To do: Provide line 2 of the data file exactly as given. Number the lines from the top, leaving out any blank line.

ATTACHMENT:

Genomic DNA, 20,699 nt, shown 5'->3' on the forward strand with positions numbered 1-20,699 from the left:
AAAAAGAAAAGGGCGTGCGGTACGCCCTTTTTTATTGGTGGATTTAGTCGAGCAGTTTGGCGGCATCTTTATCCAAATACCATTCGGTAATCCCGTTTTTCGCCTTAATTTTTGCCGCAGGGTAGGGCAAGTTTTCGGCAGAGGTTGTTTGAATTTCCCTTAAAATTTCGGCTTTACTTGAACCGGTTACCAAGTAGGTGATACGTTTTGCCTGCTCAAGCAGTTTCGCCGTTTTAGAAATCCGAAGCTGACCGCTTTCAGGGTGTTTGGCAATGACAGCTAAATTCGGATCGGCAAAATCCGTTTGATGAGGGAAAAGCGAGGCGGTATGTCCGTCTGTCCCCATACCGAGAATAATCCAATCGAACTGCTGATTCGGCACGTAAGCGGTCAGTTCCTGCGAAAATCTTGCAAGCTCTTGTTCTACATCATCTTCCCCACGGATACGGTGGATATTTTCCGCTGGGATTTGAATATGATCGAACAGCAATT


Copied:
AAAAAGAAAAGGGCGTGCGGTACGCCCTTTTTTATTGGTGGATTTAGTCGAGCAGTTTGGCGGCATCTTTATCCAAATACCATTCGGTAATCCCGTTTTTCGCCTTAATTTTTGCCGCAGGGTAGGGCAAGTTTTCGGCAGAGGTTGTTTGAATTTCCCTTAAAATTTCGGCTTTACTTGAACCGGTTACCAAGTAGGTGATACGTTTTGCCTGCTCAAGCAGTTTCGCCGTTTTAGAAATCCGAAGCTGACCGCTTTCAGGGTGTTTGGCAATGACAGCTAAATTCGGATCGGCAAAATCCGTTTGATGAGGGAAAAGCGAGGCGGTATGTCCGTCTGTCCCCATACCGAGAATAATCCAATCGAACTGCTGATTCGGCACGTAAGCGGTCAGTTCCTGCGAAAATCTTGCAAGCTCTTGTTCTACATCATCTTCCCCACGGATACGGTGGATATTTTCCGCTGGGATTTGAATATGATCGAACAGCAATT